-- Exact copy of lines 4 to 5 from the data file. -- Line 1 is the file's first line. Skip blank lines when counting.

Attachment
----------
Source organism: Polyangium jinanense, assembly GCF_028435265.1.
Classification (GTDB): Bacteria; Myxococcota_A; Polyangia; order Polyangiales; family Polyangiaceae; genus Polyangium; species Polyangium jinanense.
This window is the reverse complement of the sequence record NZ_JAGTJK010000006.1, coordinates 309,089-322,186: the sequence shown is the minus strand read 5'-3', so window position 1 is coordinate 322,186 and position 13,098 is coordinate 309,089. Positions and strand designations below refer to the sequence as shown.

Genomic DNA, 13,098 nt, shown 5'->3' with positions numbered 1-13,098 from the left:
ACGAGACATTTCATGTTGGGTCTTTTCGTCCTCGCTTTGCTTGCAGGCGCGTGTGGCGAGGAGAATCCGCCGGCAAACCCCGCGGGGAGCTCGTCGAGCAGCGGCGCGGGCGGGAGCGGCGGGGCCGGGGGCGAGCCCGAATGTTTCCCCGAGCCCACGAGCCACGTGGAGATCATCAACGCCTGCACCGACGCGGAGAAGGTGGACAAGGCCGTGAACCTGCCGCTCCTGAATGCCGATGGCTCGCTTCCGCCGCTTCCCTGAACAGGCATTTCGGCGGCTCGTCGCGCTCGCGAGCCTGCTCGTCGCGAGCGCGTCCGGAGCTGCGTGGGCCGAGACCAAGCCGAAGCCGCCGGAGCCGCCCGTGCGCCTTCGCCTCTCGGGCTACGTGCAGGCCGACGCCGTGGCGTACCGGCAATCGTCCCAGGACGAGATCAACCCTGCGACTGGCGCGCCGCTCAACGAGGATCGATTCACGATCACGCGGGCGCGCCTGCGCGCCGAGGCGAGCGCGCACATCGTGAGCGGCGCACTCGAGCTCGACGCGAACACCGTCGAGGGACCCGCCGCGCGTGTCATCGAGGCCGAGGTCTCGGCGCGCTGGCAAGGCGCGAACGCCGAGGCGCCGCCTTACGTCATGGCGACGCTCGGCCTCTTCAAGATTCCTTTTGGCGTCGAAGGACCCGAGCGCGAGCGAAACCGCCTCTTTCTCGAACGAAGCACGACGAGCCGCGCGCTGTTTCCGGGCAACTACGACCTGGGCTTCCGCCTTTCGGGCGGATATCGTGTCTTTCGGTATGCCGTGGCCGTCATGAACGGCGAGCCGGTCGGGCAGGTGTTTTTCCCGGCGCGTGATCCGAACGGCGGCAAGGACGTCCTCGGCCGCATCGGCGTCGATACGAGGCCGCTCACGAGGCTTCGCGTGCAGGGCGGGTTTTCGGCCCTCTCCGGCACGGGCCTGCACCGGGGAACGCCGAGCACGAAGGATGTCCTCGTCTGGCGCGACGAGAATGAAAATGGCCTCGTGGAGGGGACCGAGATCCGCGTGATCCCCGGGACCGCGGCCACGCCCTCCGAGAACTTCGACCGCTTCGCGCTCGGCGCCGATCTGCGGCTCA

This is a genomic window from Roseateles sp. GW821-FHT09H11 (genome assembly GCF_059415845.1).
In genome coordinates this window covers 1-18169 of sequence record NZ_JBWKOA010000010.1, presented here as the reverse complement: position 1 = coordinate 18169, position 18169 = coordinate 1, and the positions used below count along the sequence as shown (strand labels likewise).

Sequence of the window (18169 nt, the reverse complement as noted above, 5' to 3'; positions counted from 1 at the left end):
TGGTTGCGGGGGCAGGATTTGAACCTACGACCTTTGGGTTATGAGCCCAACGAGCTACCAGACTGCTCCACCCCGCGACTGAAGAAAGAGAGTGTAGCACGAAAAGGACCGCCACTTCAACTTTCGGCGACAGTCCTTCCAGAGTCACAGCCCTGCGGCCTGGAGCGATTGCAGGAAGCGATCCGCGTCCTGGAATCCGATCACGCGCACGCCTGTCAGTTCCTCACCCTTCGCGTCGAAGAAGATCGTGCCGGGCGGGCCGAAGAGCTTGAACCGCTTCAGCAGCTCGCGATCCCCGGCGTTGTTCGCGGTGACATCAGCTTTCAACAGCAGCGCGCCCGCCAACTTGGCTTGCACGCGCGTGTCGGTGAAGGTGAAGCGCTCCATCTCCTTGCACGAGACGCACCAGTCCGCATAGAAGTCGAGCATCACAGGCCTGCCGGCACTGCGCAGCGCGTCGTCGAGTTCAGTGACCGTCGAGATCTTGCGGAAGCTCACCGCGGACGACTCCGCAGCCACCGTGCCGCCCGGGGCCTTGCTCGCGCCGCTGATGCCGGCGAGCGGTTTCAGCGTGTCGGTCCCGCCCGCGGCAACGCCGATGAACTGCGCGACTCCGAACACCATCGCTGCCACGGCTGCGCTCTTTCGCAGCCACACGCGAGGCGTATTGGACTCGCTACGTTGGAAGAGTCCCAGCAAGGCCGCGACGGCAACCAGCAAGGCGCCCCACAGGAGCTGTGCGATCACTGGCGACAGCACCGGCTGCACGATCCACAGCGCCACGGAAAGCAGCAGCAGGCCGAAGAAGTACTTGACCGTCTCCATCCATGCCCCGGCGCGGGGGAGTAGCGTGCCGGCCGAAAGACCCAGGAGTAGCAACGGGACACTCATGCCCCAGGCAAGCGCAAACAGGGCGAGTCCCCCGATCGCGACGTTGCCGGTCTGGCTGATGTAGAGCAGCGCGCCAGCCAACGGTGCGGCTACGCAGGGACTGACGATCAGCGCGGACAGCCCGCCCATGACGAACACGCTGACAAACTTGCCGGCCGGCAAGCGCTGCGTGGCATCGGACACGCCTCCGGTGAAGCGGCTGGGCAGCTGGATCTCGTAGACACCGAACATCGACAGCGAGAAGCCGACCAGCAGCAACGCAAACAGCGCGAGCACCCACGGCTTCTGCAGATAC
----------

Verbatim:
Genomic DNA, 13,098 nt, shown 5'->3' with positions numbered 1-13,098 from the left:
ACGAGACATTTCATGTTGGGTCTTTTCGTCCTCGCTTTGCTTGCAGGCGCGTGTGGCGAGGAGAATCCGCCGGCAAACCCCGCGGGGAGCTCGTCGAGCAGCGGCGCGGGCGGGAGCGGCGGGGCCGGGGGCGAGCCCGAATGTTTCCCCGAGCCCACGAGCCACGTGGAGATCATCAACGCCTGCACCGACGCGGAGAAGGTGGACAAGGCCGTGAACCTGCCGCTCCTGAATGCCGATGGCTCGCTTCCGCCGCTTCCCTGAACAGGCATTTCGGCGGCTCGTCGCGCTCGCGAGCCTGCTCGTCGCGAGCGCGTCCGGAGCTGCGTGGGCCGAGACCAAGCCGAAGCCGCCGGAGCCGCCCGTGCGCCTTCGCCTCTCGGGCTACGTGCAGGCCGACGCCGTGGCGTACCGGCAATCGTCCCAGGACGAGATCAACCCTGCGACTGGCGCGCCGCTCAACGAGGATCGATTCACGATCACGCGGGCGCGCCTGCGCGCCGAGGCGAGCGCGCACATCGTGAGCGGCGCACTCGAGCTCGACGCGAACACCGTCGAGGGACCCGCCGCGCGTGTCATCGAGGCCGAGGTCTCGGCGCGCTGGCAAGGCGCGAACGCCGAGGCGCCGCCTTACGTCATGGCGACGCTCGGCCTCTTCAAGATTCCTTTTGGCGTCGAAGGACCCGAGCGCGAGCGAAACCGCCTCTTTCTCGAACGAAGCACGACGAGCCGCGCGCTGTTTCCGGGCAACTACGACCTGGGCTTCCGCCTTTCGGGCGGATATCGTGTCTTTCGGTATGCCGTGGCCGTCATGAACGGCGAGCCGGTCGGGCAGGTGTTTTTCCCGGCGCGTGATCCGAACGGCGGCAAGGACGTCCTCGGCCGCATCGGCGTCGATACGAGGCCGCTCACGAGGCTTCGCGTGCAGGGCGGGTTTTCGGCCCTCTCCGGCACGGGCCTGCACCGGGGAACGCCGAGCACGAAGGATGTCCTCGTCTGGCGCGACGAGAATGAAAATGGCCTCGTGGAGGGGACCGAGATCCGCGTGATCCCCGGGACCGCGGCCACGCCCTCCGAGAACTTCGACCGCTTCGCGCTCGGCGCCGATCTGCGGCTCA